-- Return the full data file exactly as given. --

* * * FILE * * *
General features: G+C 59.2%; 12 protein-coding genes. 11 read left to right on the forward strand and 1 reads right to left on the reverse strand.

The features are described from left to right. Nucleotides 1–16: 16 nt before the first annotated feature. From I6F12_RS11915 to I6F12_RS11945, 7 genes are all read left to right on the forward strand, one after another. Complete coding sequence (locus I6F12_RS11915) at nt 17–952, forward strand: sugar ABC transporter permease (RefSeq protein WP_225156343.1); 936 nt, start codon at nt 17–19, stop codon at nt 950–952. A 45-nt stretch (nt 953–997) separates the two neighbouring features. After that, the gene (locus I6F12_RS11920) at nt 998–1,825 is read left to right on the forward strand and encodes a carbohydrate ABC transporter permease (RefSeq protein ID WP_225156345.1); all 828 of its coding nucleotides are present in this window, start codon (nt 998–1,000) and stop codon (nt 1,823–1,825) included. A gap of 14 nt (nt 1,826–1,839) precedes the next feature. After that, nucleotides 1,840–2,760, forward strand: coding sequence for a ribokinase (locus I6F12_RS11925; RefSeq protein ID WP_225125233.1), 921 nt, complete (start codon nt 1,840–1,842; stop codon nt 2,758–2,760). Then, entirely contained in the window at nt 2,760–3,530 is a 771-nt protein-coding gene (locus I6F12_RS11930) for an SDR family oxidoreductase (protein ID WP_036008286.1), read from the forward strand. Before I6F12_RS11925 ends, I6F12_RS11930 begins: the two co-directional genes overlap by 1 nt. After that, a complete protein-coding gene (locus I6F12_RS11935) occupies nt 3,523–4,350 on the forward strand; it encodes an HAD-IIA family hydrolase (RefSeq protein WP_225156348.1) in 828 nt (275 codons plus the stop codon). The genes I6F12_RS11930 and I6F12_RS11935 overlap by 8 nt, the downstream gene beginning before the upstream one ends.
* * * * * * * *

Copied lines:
General features: G+C 59.2%; 12 protein-coding genes. 11 read left to right on the forward strand and 1 reads right to left on the reverse strand.

The features are described from left to right. Nucleotides 1–16: 16 nt before the first annotated feature. From I6F12_RS11915 to I6F12_RS11945, 7 genes are all read left to right on the forward strand, one after another. Complete coding sequence (locus I6F12_RS11915) at nt 17–952, forward strand: sugar ABC transporter permease (RefSeq protein WP_225156343.1); 936 nt, start codon at nt 17–19, stop codon at nt 950–952. A 45-nt stretch (nt 953–997) separates the two neighbouring features. After that, the gene (locus I6F12_RS11920) at nt 998–1,825 is read left to right on the forward strand and encodes a carbohydrate ABC transporter permease (RefSeq protein ID WP_225156345.1); all 828 of its coding nucleotides are present in this window, start codon (nt 998–1,000) and stop codon (nt 1,823–1,825) included. A gap of 14 nt (nt 1,826–1,839) precedes the next feature. After that, nucleotides 1,840–2,760, forward strand: coding sequence for a ribokinase (locus I6F12_RS11925; RefSeq protein ID WP_225125233.1), 921 nt, complete (start codon nt 1,840–1,842; stop codon nt 2,758–2,760). Then, entirely contained in the window at nt 2,760–3,530 is a 771-nt protein-coding gene (locus I6F12_RS11930) for an SDR family oxidoreductase (protein ID WP_036008286.1), read from the forward strand. Before I6F12_RS11925 ends, I6F12_RS11930 begins: the two co-directional genes overlap by 1 nt. After that, a complete protein-coding gene (locus I6F12_RS11935) occupies nt 3,523–4,350 on the forward strand; it encodes an HAD-IIA family hydrolase (RefSeq protein WP_225156348.1) in 828 nt (275 codons plus the stop codon). The genes I6F12_RS11930 and I6F12_RS11935 overlap by 8 nt, the downstream gene beginning before the upstream one ends.